Overall it was simply enjoyable… a perfect sipping dram to sit back and relax, savouring. An absolute treat and cemented yet again how much I enjoy what the Lochranza distillery produces!

Here’s what the Arran folks had to say:

The Arran 14 year-old is an immensely popular part of our core range of Single Malt. It is a perfectly balanced marriage of both first fill Sherry and Bourbon casks and is a righly rewarding Single Malt with depth of character and zest. It captures perfectly all the fresh character of the Arran 10 year-old with an added layer of intensity and fruitiness.

  • Nose: Dried fruits, vanilla and toffee up front. With a little water a salty tang appears, with caramelised fruits indicating a depth of flavour to come.
  • Palate: An initial burst of brine leads onto warming toffee apples and hazelnuts. This is followed by dates, chocolate orange and spiced tea cake. The mouthfeel is overwhelmingly rich and weighty.
  • Finish: A trademark Arran finish with cinnamon spices leading back to where the experience began, with a classic island-style salty wave balancing the sweet fruit of the palate.

This sample was purchased in 2016 from London’s Whisky Exchange together with:

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Dynamic Duo 2 – Bunnahabhain 25 year vs Tobermory 20 year

For our next dynamic duo, we went to independent bottlers – both new to me! From what little I could find, both seem to be German based… and were chosen by our whisky guide to contrast and compare drams in their 20s from Islay and Island.

Now I must admit, I’ve had a mixed relationship with Bunnahabhain – particularly their older whiskies which haven’t always lived up to expectations. However I’m always game to be be pleasantly surprised!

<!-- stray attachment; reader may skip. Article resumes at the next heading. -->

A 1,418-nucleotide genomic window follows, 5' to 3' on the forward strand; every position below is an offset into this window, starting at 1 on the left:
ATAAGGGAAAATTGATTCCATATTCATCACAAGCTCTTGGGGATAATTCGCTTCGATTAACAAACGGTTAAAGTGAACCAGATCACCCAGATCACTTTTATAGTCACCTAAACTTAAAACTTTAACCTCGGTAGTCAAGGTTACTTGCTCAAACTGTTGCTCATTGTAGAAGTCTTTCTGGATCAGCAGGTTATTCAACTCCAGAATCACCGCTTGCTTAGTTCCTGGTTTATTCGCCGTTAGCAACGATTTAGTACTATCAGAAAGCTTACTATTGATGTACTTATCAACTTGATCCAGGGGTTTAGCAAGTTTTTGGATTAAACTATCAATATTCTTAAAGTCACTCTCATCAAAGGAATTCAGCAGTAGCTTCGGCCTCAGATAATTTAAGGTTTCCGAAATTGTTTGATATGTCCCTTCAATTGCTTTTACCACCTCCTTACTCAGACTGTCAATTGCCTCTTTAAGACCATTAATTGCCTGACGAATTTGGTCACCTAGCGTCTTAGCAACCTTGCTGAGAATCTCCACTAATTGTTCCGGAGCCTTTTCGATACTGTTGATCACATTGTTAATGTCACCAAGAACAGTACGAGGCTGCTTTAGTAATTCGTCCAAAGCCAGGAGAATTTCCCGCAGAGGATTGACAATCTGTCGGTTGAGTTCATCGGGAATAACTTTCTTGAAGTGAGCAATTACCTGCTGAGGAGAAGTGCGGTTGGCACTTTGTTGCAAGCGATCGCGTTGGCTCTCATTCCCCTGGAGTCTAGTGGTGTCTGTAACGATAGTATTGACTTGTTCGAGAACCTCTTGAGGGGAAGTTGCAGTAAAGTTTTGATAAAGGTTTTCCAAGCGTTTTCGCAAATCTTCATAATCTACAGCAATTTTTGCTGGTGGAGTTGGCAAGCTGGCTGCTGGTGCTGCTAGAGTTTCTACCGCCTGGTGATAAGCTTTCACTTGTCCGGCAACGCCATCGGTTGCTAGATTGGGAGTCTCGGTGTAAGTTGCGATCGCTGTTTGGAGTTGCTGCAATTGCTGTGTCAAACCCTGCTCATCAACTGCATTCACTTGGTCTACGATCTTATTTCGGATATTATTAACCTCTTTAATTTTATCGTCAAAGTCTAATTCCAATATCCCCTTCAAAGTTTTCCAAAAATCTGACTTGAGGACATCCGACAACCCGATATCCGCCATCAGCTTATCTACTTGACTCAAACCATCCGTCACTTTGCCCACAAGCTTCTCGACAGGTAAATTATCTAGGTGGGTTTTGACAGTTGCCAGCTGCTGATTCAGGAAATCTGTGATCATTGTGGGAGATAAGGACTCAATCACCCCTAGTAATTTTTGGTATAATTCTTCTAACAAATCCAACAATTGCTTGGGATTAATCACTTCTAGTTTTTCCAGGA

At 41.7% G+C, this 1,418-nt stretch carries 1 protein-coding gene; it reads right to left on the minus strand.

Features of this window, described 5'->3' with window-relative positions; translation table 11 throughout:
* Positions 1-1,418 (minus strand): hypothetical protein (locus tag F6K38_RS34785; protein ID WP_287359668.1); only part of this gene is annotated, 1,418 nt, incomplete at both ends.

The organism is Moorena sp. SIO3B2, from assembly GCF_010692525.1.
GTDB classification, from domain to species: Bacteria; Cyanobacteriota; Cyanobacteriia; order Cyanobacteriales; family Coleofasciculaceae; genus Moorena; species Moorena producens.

Bunnahabhain 25 years Single Cask (2016) 47.7% (Wiebers Brothers)

  • Nose – Citrus, hay, honey and yoghurt, very light toffee, milky and a bit shy, mineral, musty
  • Palate – Surprisingly light and effervescent, then took a slight odd turn – was that sweet pickles?? Followed by some cayenne pepper, tangy, more of that mineral quality, a tough vegetal
  • Finish – Verbena and cayenne

This definitely fit into the category of “ya gotta work it”… what was interesting is how the empty glass held more aromas than when it held liquid.

I still haven’t been able to find any details on Wiebers Brothers with this having a mere 120 bottles. We aren’t sure when the bottle was originally opened however it is possible it was for some time or not… one never knows the impact of oxidation on a whisky’s character.

Tobermory 20 years (1996/2016) 58.8% (The Alambic Classique Collection)

  • Nose – Lemon balm, beeswax, fresh, sweet grass, honey, fresh raw cashew nut… it began evolving becoming fruitier
  • Palate – Quite a contrast to the aromas! Sweet spices, pink and white peppercorns, lots of character without heat, beautiful and well rounded, light cinnamon
  • Finish – Wonderful! The flavours just carry on and on and on….

Once upon a time, we discovered “mouth breathing” whisky – where you take a good waft of aromas then swig and then breath, seeing what the whisky has to say. In this case, it was like having a lovely aromatic hookah.